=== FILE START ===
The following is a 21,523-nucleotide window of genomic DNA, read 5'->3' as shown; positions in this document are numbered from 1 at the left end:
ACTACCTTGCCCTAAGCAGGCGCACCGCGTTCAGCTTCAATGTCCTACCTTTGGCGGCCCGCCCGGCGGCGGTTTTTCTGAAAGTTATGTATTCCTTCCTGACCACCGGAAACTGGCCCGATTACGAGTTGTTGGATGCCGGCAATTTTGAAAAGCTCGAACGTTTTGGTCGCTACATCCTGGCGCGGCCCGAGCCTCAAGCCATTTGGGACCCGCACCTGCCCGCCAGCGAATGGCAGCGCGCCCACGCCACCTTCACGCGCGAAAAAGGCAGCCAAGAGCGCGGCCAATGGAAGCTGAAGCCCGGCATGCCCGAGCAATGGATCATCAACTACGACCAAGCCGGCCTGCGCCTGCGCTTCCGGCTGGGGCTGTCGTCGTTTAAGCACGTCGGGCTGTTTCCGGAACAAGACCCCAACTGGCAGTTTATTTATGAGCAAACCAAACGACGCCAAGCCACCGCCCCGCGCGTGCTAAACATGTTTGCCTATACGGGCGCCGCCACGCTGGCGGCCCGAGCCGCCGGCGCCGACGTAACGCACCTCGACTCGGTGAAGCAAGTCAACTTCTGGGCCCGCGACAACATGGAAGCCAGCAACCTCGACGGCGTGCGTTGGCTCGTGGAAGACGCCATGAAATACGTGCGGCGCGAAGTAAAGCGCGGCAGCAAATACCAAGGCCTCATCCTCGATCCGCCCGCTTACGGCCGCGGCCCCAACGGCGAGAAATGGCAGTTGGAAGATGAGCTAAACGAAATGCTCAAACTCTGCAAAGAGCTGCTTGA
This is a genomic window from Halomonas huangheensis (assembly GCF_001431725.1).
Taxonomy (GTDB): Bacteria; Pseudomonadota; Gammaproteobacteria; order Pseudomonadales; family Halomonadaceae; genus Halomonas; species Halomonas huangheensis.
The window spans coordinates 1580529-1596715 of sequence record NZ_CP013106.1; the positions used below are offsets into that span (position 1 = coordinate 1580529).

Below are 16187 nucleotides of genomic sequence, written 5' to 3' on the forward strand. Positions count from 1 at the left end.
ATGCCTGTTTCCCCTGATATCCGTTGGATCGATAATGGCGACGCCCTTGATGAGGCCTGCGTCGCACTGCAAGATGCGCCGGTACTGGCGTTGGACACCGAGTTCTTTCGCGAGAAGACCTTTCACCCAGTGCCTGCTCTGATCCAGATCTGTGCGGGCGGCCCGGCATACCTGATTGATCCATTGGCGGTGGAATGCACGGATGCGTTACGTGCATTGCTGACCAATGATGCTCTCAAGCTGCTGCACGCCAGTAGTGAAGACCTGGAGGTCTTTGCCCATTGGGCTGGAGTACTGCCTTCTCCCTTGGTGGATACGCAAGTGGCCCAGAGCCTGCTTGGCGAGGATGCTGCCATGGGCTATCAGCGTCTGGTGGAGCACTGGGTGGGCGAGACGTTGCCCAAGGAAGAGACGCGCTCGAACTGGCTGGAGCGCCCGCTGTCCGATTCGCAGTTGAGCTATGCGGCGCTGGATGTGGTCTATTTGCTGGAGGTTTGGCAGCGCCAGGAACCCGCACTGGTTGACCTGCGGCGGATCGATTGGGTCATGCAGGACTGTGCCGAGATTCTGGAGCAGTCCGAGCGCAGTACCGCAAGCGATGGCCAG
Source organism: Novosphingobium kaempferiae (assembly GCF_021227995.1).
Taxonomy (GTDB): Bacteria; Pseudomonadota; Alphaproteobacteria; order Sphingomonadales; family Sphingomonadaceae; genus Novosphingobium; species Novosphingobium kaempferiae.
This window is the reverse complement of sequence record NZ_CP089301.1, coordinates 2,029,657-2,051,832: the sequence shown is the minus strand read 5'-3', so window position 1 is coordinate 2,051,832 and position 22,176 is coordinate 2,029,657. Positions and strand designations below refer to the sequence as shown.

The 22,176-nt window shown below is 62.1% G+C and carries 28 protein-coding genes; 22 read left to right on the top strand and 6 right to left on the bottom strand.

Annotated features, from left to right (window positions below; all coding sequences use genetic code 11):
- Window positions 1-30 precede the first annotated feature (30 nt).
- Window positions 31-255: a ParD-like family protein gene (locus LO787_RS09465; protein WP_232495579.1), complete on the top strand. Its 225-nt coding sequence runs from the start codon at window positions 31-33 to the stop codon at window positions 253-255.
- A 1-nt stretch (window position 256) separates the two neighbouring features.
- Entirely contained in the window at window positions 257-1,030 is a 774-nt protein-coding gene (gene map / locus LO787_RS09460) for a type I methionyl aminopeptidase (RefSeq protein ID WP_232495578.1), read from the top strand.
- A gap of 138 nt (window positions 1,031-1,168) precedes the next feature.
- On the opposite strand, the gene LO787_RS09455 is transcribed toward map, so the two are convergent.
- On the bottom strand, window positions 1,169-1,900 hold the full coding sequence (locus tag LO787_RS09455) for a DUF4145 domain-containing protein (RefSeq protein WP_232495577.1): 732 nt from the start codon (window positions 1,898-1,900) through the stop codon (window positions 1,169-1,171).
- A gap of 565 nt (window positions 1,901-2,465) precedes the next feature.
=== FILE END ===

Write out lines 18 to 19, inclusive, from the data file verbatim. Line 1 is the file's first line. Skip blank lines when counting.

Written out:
- On the opposite strand, the gene LO787_RS09455 is transcribed toward map, so the two are convergent.
- On the bottom strand, window positions 1,169-1,900 hold the full coding sequence (locus tag LO787_RS09455) for a DUF4145 domain-containing protein (RefSeq protein WP_232495577.1): 732 nt from the start codon (window positions 1,898-1,900) through the stop codon (window positions 1,169-1,171).